Auditing Loans and Advances – Risk, Assertions, And Procedures


Loans and advances are other forms of financial liabilities with their accounting treatment scoped under IFRS 9 Financial Instruments.

Auditors are very likely to come across Loans and Advances when auditing an entity as they are some standard instruments most businesses use to finance their new ventures or working capitals.


Before we can decide what procedures to perform, we, as an auditor, must first identify the risks associated with auditing Loans and Advances:

  • Risk of Material Misstatement: The Risk of Material Misstatement when auditing Loans and Advances is high when the entity is highly geared. The entity relies solely on debt to finance its aggressive business strategy or a history of defaulting interest payments. When such factors are present, risks such as classification error and the possibility of overstating assets or cash and understating liability or debts are highly likely to occur as the entity will try to present a better picture of its financial position to the user financial statements.
  • Control Risk: The Control Risks related to Loans and Advances are the absence of control in monitoring compliance with loan covenants, lack of appropriate procedures in approving procurement of Loans and Advances, and no appropriate procedure in place to monitor classification and measurement of Loans and Advances.
  • Detection Risk: Detection Risk arises when the auditor cannot detect the material misstatements in the reported amounts or disclosure of Loans and Advances.

The audit risk for Loans and Advances is generally low (except when the factors stated above are present) as Loans and Advances can be easily verified against legal documents, bank correspondences, and external confirmations.

Furthermore, the accounting treatment of Loans and Advances are also clearly specified in IFRS 9.

Inherent risks in auditing loans and advances of financial institutions

Inherent risks in auditing loans and advances of financial institutions are the potential risks inherent to the nature of the financial institution’s loan and advance portfolio and the industry it operates in.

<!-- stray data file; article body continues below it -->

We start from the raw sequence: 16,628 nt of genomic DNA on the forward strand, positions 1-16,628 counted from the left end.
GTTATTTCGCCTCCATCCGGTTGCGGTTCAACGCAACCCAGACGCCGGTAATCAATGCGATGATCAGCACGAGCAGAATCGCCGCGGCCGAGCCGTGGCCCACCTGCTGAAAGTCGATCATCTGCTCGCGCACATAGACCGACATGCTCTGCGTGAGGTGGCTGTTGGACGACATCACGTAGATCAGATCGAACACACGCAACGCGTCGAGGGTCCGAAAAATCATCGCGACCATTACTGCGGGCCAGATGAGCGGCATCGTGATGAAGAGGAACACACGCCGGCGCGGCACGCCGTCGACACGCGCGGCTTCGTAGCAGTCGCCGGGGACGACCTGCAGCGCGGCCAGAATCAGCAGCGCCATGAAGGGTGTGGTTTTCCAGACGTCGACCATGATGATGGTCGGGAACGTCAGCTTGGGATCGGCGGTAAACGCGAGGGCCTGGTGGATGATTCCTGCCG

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These risks may affect the accuracy and completeness of the financial information and make it difficult for auditors to obtain sufficient appropriate evidence to support their conclusions.

Some of the inherent risks that auditors should consider when auditing loans and advances of financial institutions are:

  1. Credit risk: The risk that a borrower will default on a loan or not repay it according to the agreed terms.
  2. Market risk: The risk of loss due to changes in market conditions, such as interest rates, foreign exchange rates, or commodity prices.
  3. Liquidity risk: The risk that a financial institution may not be able to meet its obligations as they come due.
  4. Operational risk: The risk of loss due to inadequate or failed internal processes, systems, human error, or external events.
  5. Interest rate risk: The risk that changes in interest rates will affect the value of a financial institution’s loan and advance portfolio.
  6. Regulatory risk: The risk of non-compliance with regulations, laws, or standards that govern the financial industry.
  7. Reputation risk: The risk of harm to a financial institution’s reputation due to negative publicity, legal action, or loss of customer trust.
  8. Fraud risk: The risk that a financial institution’s loan and an advance portfolio may contain loans and advances that are the result of fraud or misappropriation of funds.
  9. Environmental risk: The risk that loans and advances may be affected by environmental factors, such as natural disasters or changing regulations.
  10. Technological risk: The risk that technology failures or cybersecurity threats may affect the accuracy and completeness of the financial institution’s loan and advance portfolio.

These inherent risks can be mitigated through proper internal controls, risk management policies, and due diligence procedures. 

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However, auditors should still consider these risks when planning and performing audit procedures to ensure that they obtain sufficient appropriate evidence to support their conclusions.


For an auditor to be reasonably assured of the Loans and Advances amount in the financial statements and its relevant disclosure, tests will be performed to cover the audit assertions. The assertions applicable are:

  • Existence: The Loans and Advances recorded in the entity’s book exist.